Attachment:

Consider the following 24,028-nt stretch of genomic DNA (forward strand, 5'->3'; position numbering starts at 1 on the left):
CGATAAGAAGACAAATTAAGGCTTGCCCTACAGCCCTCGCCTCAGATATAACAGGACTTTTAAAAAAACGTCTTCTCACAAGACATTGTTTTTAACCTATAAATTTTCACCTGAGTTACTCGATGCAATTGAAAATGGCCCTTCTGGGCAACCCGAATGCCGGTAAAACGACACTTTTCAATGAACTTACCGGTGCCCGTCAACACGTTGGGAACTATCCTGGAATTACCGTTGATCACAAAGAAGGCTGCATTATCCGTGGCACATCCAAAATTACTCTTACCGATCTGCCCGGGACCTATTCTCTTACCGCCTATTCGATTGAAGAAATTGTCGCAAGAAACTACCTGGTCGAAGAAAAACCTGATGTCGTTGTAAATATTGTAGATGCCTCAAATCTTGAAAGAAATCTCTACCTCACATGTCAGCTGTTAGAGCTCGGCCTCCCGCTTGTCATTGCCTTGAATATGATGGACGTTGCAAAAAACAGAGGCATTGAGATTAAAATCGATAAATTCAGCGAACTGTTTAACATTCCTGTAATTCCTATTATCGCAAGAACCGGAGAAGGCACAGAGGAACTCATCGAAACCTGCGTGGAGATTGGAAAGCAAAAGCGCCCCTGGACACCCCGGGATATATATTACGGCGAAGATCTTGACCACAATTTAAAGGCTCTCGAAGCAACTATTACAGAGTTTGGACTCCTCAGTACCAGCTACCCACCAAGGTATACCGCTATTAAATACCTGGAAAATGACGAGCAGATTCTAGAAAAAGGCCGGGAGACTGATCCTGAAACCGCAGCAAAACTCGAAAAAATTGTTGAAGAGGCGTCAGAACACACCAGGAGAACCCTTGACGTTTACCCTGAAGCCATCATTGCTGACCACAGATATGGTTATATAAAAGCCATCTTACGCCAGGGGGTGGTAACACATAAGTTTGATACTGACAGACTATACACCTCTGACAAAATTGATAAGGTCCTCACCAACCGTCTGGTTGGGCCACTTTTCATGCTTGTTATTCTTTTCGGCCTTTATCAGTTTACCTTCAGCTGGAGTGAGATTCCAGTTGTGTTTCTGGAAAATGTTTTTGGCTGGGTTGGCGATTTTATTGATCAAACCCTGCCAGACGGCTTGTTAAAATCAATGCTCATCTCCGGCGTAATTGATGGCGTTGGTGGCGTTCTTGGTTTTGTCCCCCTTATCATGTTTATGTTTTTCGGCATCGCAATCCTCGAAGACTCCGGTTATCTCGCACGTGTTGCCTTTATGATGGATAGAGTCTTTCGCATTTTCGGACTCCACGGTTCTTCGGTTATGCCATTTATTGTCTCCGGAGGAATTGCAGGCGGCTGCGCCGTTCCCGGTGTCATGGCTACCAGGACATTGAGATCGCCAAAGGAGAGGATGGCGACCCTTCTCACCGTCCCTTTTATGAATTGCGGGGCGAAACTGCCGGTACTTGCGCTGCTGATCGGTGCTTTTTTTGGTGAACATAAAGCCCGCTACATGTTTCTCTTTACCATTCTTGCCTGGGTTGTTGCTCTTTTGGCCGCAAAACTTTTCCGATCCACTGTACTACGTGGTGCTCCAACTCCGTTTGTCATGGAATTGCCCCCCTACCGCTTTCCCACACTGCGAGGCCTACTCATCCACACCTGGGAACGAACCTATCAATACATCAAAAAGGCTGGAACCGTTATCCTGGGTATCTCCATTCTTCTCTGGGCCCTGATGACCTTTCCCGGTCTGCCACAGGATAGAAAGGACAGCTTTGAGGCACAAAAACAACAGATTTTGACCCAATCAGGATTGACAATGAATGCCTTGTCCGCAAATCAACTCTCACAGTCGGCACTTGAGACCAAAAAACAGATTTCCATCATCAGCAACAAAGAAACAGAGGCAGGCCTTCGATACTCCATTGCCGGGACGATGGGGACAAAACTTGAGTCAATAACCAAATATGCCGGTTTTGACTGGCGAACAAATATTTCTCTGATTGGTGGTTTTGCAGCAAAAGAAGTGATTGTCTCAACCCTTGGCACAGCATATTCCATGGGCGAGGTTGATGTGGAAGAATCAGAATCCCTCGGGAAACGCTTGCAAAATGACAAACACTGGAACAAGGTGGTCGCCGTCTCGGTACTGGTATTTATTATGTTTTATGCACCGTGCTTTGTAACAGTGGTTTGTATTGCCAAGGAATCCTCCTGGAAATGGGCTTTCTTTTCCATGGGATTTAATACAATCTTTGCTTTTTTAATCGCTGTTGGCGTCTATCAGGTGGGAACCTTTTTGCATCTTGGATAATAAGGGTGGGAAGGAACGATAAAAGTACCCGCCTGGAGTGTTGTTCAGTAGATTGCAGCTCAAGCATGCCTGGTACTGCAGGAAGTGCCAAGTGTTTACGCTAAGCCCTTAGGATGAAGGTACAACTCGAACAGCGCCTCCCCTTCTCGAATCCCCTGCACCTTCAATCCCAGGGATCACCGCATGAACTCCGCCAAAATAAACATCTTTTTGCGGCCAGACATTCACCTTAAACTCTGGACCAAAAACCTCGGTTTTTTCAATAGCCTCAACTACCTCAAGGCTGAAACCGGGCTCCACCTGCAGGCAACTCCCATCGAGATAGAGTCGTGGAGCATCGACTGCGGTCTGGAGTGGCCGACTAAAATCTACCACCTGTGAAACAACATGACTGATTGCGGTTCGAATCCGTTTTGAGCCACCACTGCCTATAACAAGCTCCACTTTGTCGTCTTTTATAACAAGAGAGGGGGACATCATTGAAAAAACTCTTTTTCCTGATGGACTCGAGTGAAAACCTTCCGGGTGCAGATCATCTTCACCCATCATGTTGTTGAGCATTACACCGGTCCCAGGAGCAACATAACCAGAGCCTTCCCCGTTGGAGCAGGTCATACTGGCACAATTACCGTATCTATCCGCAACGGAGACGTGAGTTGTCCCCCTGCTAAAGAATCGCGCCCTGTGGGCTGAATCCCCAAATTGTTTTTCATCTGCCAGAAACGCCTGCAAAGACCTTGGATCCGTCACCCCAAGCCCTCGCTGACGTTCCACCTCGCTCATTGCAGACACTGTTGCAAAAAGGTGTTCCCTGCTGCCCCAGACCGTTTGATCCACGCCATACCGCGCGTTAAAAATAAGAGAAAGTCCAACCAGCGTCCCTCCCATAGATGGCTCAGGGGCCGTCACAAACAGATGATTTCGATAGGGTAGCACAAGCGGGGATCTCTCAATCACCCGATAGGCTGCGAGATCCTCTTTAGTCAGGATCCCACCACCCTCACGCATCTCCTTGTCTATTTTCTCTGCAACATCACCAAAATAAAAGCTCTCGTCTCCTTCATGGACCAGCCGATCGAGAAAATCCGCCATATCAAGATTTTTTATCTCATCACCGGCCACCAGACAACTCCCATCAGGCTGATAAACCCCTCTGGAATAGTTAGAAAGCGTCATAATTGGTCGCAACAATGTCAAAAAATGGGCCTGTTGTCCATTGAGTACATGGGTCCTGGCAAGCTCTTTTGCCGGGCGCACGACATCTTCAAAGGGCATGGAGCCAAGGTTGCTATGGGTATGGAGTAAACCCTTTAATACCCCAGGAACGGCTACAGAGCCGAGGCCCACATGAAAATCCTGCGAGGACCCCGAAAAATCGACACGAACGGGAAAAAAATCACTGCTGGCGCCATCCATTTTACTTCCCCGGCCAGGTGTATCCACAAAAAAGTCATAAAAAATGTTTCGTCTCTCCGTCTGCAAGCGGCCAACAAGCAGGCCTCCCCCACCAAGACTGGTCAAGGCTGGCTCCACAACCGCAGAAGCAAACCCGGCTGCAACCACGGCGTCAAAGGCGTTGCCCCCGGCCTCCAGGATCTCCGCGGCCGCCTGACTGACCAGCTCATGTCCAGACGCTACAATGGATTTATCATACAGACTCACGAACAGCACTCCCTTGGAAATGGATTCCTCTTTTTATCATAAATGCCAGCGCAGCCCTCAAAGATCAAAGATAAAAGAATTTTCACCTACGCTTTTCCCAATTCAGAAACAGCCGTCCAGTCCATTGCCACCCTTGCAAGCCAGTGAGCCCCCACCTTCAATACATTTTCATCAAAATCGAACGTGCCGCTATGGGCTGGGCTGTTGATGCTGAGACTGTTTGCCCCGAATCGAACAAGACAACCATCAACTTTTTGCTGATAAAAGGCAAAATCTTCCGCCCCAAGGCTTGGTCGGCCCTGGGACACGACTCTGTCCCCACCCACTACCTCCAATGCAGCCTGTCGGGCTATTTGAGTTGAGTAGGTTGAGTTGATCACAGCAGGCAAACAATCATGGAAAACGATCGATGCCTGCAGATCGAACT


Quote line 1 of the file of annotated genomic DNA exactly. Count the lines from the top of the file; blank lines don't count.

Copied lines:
Consider the following 24,028-nt stretch of genomic DNA (forward strand, 5'->3'; position numbering starts at 1 on the left):